On the surface, Amber embodies the glamour of an industry in its prime. Yet once you peel back a layer, you see the downfalls of drugs and a questionable career path take hold. Soon we become privy to the world of a lost and hopeless woman. She aches to mother her actual child, but must live with the consequences of her life choices. Her performance is gripping, full, tragic and most deserving of her first Oscar nomination for Best Actress in a Supporting Role.


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5. The Big Lebowski (1998)

Julianne Moore’s performance was an absolute highlight of this cult classic. She was everything this character needed to be and more. Julianne was strong, quirky, and frighteningly confident as the artsy and independent daughter of millionaire Lebowski. Furthermore, her role as Maude Lebowski was such a refreshing retreat from her repertoire of tragic figures that it stands out as one of her most entertaining executions of any character she has taken on. From the first moment she flew (literally) into The Dude’s world I was hooked. And from then on, I never wanted her scenes to end.


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4. A Single Man (2009)

The makeup. The hair. The accent. Julianne Moore as an aging, British party girl was nothing short of mesmerizing. She brought a necessary levity to the sadness and suffering omnipresent in this film that follows an English Professor in the 1960's through the aftermath of the unforeseen passing of his beloved partner. Even when opposite the oh-so-talented Colin Firth, who received an Oscar nom for his lead role, she manages to steal the show and captivate despite her own personal failures. When she is on screen in A Single Man, nothing else seems to matter.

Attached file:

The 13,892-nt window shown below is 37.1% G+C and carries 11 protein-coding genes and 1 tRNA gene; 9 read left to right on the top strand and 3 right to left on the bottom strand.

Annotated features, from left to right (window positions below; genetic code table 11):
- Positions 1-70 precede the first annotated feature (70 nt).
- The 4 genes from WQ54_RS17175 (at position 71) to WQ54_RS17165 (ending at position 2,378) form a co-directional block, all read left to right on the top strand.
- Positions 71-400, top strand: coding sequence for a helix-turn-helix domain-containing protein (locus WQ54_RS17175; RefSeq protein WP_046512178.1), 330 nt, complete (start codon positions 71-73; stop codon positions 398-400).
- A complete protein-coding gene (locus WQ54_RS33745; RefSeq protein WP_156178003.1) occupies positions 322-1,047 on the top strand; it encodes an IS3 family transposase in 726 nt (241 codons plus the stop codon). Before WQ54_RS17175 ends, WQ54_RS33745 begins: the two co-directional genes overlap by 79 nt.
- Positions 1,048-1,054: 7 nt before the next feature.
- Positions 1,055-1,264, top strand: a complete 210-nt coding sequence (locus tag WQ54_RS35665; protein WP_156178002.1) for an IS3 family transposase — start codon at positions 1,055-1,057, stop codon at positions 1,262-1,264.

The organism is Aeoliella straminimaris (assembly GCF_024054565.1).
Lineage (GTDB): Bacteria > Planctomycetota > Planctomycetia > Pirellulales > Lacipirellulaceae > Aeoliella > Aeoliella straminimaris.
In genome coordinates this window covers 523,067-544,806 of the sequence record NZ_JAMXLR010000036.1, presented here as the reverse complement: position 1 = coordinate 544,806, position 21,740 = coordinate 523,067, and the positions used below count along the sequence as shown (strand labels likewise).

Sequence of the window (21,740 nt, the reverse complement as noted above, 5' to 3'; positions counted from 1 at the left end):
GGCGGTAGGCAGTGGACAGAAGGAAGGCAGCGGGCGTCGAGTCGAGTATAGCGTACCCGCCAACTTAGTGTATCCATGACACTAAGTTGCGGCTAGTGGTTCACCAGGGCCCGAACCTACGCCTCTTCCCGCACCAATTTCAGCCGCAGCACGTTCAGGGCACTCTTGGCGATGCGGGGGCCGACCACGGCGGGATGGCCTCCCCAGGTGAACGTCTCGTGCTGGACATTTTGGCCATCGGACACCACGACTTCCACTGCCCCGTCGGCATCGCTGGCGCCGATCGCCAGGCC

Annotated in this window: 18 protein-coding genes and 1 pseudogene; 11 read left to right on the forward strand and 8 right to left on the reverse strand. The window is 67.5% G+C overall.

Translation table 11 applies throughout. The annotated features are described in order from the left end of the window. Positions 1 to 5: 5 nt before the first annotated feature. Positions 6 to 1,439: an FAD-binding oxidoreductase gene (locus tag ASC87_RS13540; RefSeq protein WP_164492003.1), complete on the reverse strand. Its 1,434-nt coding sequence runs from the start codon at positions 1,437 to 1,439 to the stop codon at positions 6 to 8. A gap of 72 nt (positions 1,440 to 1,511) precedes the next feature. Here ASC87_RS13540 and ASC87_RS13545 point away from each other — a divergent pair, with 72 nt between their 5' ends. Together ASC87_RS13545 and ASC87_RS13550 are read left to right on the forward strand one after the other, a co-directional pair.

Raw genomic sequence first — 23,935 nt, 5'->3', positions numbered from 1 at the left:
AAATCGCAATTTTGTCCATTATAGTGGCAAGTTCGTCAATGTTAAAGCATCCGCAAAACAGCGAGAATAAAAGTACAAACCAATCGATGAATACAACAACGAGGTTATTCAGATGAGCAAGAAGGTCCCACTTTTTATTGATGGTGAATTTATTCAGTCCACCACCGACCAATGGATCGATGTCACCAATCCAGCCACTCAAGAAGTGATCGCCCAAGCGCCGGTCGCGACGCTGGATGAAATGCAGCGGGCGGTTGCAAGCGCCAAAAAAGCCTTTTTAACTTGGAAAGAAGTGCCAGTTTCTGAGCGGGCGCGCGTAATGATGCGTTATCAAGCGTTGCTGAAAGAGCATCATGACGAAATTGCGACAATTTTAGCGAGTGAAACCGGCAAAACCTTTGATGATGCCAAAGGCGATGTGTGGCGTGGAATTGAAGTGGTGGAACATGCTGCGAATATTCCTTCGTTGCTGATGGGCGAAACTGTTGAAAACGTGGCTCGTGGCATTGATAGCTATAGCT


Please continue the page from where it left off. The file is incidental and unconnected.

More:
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3. Far From Heaven (2002)

We’ve all seen the stereotypes of the 1950’s poised and perfect housewife. In Far From Heaven, we get to see this facade slowly crumble. Cathy Whitaker deals with the upheaval of her perfect nuclear family through the discovery of her husband’s homosexuality. She is never a caricature but a genuine master of a woman trying to keep it together while also experiencing an enlightenment of her own that breaks unspoken boundaries and changes her life forever.


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2. Game Change (2012)

To play an individual who is still alive and very present in the public eye is daunting at the least. Julianne masterfully brought Sarah Palin to the screen through her journey on John McCain's 2008 presidential campaign. She encapsulated both the charisma that came with the early media frenzy of the hopeful Vice President and the sheer inadequacy of a woman unraveling under the pressure of a role she truly was not qualified to undertake.


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1. The Kids Are Alright (2010)

A personal favorite, this film was groundbreaking in its portrayal of a lesbian couple’s perseverance through ordinary life. Julianne Moore was so perfectly open with her existential wanderings and need for a purpose beyond housewife and mother. She brought levity, humanity and incredibly rich acting to the character of Jules, who for me, was the delight of the whole film.